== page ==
Chairman of the Senate Judiciary Committee Sen. Dick Durbin, D-Ill., listens as Sen. Patrick Leahy, D-Vt., questions Supreme Court nominee Ketanji Brown Jackson during her confirmation hearing before the Senate Judiciary Committee, Tuesday, March 22, 2022, in Washington. (AP Photo/Evan Vucci)
(AP Photo/Evan Vucci)

“There’s no reason to wait,” Durbin said of the nomination process earlier this month. 

Indeed, the longer things drag on the more can go wrong for Democrats in the 50-50 Senate which does not allow remote voting. 

Sen. Ben Ray Lujan, D-N.M., had a stroke earlier this year and was temporarily unable to come to work. Twenty members of Congress, including Sens. Alex Padilla, D-Calif., Jeanne Shaheen D-N.H., Dan Sullivan, R-Alaska, and Bob Casey, D-Pa., tested positive for COVID-19 this month. 

If Jackson can’t get bipartisan support and a Democrat senator is forced to quarantine because of COVID-19, it’s possible that could delay her confirmation.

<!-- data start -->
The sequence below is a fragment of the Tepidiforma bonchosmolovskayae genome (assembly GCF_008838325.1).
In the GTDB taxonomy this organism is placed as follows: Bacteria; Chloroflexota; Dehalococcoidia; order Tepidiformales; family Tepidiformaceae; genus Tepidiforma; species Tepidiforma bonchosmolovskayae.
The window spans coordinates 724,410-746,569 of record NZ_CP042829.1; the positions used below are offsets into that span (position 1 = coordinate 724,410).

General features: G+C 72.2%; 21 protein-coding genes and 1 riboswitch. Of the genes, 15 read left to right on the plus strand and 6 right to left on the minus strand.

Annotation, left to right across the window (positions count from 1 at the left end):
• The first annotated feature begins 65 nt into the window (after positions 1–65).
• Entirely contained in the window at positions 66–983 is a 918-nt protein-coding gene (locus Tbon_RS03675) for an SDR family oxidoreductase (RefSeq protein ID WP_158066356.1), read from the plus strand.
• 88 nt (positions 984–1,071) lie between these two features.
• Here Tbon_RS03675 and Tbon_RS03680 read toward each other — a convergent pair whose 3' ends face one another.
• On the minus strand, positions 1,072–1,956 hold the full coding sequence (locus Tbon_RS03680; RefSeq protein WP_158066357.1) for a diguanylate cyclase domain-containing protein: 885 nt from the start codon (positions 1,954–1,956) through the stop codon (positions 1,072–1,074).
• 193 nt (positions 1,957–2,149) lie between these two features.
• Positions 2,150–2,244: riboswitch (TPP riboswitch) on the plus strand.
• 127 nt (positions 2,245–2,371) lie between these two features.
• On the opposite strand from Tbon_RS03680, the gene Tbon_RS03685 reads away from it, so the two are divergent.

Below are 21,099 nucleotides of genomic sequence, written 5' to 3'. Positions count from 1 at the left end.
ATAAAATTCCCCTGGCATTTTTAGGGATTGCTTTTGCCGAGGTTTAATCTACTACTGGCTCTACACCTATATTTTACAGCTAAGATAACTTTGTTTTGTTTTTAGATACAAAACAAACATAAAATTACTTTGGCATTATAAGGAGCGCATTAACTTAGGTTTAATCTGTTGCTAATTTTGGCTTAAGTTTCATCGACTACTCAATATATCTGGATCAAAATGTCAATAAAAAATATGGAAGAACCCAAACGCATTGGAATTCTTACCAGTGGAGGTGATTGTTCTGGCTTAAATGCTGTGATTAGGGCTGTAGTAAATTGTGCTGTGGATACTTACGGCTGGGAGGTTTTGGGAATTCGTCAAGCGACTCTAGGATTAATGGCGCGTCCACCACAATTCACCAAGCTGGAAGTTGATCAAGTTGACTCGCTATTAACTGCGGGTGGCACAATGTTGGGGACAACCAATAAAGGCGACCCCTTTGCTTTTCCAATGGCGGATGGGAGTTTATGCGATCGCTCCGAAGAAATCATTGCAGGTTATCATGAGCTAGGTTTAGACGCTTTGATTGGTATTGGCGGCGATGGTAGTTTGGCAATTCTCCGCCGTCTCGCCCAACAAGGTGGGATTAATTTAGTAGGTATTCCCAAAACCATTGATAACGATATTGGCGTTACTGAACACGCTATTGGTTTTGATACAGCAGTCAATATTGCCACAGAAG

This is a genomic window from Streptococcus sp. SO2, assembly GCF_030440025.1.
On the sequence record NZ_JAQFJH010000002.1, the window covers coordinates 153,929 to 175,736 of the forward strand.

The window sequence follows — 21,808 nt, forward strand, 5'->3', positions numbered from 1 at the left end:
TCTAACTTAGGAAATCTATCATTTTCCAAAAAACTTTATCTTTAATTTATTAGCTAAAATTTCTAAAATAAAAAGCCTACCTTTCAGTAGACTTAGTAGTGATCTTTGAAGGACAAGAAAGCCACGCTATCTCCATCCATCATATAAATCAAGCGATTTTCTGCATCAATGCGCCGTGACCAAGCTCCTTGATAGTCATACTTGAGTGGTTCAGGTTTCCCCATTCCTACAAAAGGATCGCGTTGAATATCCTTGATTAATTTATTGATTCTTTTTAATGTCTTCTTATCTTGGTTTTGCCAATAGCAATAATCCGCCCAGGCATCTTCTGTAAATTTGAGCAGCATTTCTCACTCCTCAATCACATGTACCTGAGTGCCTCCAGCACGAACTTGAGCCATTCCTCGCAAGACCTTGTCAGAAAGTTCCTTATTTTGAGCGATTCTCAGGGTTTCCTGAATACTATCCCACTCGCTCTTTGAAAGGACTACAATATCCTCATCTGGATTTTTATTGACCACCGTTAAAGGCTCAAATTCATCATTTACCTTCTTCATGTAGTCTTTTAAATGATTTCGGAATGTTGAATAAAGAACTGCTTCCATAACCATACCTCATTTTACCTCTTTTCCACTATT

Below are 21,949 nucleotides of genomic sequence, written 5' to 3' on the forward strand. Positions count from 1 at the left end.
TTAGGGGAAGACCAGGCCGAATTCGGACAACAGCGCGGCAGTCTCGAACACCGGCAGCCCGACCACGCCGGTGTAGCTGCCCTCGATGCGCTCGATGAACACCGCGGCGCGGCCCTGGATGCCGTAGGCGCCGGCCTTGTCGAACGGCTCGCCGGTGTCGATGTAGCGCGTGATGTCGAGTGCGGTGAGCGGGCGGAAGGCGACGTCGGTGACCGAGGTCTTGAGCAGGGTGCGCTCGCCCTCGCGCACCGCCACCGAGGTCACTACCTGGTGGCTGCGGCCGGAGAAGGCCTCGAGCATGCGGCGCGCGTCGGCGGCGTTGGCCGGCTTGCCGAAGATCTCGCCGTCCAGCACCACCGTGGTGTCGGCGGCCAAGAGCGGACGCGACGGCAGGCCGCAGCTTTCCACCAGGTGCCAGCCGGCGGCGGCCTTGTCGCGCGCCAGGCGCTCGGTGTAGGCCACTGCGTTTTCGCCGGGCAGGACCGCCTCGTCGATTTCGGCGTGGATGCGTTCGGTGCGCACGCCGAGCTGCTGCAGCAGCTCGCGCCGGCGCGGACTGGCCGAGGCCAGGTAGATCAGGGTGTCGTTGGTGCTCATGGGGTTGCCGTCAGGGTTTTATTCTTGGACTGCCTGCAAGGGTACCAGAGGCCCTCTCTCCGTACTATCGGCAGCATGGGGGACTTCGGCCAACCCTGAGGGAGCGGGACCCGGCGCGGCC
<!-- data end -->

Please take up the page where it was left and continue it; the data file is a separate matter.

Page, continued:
Senate Majority Leader Chuck Schumer of N.Y., walks on Capitol Hill, Tuesday, March 15, 2022, in Washington. (AP Photo/Mariam Zuhaib)

Further, the average age among all 100 senators is 64.3 years old, according to the Congressional Research Service. And there are eight Democrat senators age 75 or older, raising the possibility of health problems either related to COVID-19 or not. 

If Jackson receives a favorable recommendation by the Judiciary Committee – meaning she gets at least one GOP vote – Senate Majority Leader Chuck Schumer, D-N.Y., would bring her nomination to the floor likely within a day. He would then likely file for cloture to break a GOP filibuster setting up a final vote on Jackson as early as Thursday, April 7 or Friday, April 8. 

A few other factors could push that timeline into the weekend, the following week, or even later. 

Republicans could insist the nomination lays over for a day when it comes out of committee, pushing the timetable back a day.